For years, TransCanada has been selling the Keystone XL pipeline to Americans with all of the enthusiasm of a used car salesman—and using all of the same tricks. However, one myth is more egregious than all the rest: this pipeline will enhance America's energy independence.
Apparently, Big Oil lobbyists and politicians take Americans for a bunch of suckers.
Here's the truth: Keystone XL won't make America energy independent. It will threaten our land and livelihoods to pump Canadian tar sands' heavy crude through America and out to foreign countries, like China.
So who will benefit from Keystone XL? Companies backed by the Chinese government have recently become some of the biggest players in Canadian tar sands development, investing nearly $30 billion over the past few years. China now holds 100 percent of Nexen, a tar sands and shale gas company, and also has major stakes in McKay River, Dover, Long Lake and other Canadian tar sands projects. And the Keystone XL pipeline would give them easier access to Canada's energy resources, providing more power for China's economy and more carbon pollution for the world.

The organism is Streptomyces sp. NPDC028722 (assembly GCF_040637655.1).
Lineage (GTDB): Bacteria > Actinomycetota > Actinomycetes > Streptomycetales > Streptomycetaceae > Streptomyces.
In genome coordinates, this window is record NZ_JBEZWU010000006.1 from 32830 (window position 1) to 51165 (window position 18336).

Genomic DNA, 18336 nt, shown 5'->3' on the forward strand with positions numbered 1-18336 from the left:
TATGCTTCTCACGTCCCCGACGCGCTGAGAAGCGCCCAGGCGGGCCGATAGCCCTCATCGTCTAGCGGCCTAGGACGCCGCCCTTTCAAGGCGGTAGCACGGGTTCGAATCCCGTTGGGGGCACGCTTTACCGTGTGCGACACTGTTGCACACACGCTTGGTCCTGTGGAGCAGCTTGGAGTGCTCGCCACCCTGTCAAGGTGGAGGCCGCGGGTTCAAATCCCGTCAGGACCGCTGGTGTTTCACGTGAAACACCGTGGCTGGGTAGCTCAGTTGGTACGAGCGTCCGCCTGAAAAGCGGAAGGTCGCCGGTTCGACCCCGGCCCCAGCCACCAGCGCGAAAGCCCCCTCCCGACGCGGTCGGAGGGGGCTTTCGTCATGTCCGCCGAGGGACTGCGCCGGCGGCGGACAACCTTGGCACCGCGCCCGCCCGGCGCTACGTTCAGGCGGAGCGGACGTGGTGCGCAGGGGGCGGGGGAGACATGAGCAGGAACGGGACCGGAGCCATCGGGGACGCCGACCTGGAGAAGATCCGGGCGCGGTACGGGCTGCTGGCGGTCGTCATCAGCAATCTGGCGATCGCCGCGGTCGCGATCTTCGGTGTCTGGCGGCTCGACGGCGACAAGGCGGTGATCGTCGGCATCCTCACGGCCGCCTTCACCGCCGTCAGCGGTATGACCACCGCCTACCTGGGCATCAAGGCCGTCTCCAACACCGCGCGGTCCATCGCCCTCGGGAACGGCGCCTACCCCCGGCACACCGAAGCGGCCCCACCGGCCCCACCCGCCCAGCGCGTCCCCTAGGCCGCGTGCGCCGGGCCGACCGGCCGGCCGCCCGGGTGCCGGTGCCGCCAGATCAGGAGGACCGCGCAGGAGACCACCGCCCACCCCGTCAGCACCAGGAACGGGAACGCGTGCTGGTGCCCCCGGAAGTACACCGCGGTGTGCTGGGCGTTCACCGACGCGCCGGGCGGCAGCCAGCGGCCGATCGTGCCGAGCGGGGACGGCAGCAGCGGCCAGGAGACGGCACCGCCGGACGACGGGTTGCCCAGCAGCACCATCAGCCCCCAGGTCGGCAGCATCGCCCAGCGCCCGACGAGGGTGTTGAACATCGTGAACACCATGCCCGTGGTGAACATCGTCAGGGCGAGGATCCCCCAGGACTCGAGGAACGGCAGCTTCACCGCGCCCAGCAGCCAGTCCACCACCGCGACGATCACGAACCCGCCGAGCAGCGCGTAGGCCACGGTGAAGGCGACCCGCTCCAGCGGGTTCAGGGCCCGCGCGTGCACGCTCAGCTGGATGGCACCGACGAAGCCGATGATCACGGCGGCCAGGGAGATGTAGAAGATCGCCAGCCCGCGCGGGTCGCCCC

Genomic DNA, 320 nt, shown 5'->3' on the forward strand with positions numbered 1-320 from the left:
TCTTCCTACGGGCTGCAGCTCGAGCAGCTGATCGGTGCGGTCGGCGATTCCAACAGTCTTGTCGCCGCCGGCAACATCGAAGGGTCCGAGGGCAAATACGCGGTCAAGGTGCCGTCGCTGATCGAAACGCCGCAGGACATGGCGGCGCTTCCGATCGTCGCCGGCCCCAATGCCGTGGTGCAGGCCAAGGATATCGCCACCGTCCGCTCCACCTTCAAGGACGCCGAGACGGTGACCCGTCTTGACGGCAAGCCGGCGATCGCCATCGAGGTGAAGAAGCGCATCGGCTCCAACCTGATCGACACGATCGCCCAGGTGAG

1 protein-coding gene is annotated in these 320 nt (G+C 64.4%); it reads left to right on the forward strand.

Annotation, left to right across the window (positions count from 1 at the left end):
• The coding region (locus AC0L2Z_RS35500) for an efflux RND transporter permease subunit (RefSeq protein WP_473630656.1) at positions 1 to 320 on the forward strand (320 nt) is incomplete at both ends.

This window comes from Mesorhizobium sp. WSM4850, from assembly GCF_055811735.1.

And what do the American people get out of the deal? Higher gas prices in the Midwest and only 35 permanent jobs. Not to mention the risks to our farms, towns and drinking water.
There has been too little focus on the real winners of the Keystone XL pipeline: foreign countries like China. That's why we engaged our online community to run a national television ad, “Suckers," during President Obama's State of the Union address.
We need to ask elected officials supporting Keystone XL whether they're willing to put their constituents and our environment at risk so that foreign oil tycoons get a better return on their tar sands investments. Keystone XL backers will keep trying to sell us a sucker's deal; it's up to us to say no.